The truth is that The Scribbles were born before on paper, around 2000, although at the time they were in black and white. I got back to it years later for publication on the internet, but at that point I wanted to do something different, I wanted them to stand out from what I saw online. Red is actually annoying on the internet because of compression, techniques, etc. However, it has nothing to do with the themes I deal with. I never asked myself the problem of themes. We can choose what to read, but not what to write: those things were simply written for me. We are all different, beyond the code we can adopt to try to communicate with each other, we are all crazy and I try to bring out this "madness": in my opinion it is the condition for which one work is better than another and it happens trivially when you do something personal, without limits.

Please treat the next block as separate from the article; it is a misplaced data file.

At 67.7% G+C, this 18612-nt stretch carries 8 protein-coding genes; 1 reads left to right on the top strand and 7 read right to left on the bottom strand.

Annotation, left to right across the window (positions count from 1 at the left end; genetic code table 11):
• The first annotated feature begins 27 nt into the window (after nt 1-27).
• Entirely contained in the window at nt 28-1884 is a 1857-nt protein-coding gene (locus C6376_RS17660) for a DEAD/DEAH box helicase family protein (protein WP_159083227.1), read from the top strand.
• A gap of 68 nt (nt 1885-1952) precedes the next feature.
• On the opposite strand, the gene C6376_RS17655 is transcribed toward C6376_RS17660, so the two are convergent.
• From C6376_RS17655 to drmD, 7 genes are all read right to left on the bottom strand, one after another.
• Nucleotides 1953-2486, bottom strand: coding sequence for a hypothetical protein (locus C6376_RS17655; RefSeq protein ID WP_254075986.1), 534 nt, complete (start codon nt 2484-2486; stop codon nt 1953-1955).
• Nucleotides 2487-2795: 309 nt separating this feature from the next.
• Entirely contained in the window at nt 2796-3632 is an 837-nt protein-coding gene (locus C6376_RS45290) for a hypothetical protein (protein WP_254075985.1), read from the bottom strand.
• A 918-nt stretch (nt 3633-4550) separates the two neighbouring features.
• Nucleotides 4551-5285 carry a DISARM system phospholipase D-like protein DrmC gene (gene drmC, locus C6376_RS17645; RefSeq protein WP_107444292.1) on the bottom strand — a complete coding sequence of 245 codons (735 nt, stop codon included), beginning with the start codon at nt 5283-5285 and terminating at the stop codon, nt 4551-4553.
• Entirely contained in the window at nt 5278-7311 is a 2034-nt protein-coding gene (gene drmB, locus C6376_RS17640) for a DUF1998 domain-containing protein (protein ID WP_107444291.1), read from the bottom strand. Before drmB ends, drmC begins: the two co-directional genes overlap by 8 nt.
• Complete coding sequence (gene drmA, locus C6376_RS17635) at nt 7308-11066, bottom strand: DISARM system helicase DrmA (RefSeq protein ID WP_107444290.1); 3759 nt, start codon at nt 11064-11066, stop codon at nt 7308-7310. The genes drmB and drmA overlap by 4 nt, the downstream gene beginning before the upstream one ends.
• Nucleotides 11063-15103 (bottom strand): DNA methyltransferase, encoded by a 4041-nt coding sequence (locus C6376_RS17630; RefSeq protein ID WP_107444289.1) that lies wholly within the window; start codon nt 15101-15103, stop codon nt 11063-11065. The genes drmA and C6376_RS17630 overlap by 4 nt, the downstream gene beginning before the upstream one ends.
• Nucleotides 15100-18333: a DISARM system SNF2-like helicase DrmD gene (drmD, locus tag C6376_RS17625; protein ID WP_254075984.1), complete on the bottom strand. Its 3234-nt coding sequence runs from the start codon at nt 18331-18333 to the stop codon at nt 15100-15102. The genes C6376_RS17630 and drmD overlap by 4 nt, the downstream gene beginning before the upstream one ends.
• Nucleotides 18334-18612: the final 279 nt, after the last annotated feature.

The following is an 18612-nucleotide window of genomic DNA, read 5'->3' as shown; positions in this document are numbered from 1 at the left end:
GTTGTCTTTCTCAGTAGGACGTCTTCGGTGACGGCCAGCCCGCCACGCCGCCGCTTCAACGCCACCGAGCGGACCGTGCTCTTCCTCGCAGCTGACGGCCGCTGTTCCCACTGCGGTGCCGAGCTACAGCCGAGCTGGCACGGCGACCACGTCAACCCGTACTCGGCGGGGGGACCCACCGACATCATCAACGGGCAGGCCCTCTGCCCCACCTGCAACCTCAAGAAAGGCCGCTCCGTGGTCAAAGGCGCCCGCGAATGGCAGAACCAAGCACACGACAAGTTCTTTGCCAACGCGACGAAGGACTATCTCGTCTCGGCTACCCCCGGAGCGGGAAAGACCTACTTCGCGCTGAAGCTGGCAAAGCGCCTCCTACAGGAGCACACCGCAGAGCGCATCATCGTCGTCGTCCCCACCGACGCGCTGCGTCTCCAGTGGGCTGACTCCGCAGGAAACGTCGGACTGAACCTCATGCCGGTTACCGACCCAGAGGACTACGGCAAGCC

The evolution of a doodle

A turning point that we perceive above all with CRACK, which already from the title evokes a sort of "break", something that breaks to make room for something different:

The titles of the Opera Omnia are onomatopoeias, which for me are the basis of comics, the simplest part of comics and communication. But in fact CRACK is the moment in which Gli Scarabocchi breaks, it was born first in a more playful way and then over time it has taken itself more and more seriously, reading this book actually you notice that something has broken and what has changed. was there before. It represents the moment when cartoons have been most successful on Facebook, The Scribbles stopped being just a game and I started writing aware of the fact that there were readers that I would never have in my life in any other capacity. In this case, the title is a bit didactic.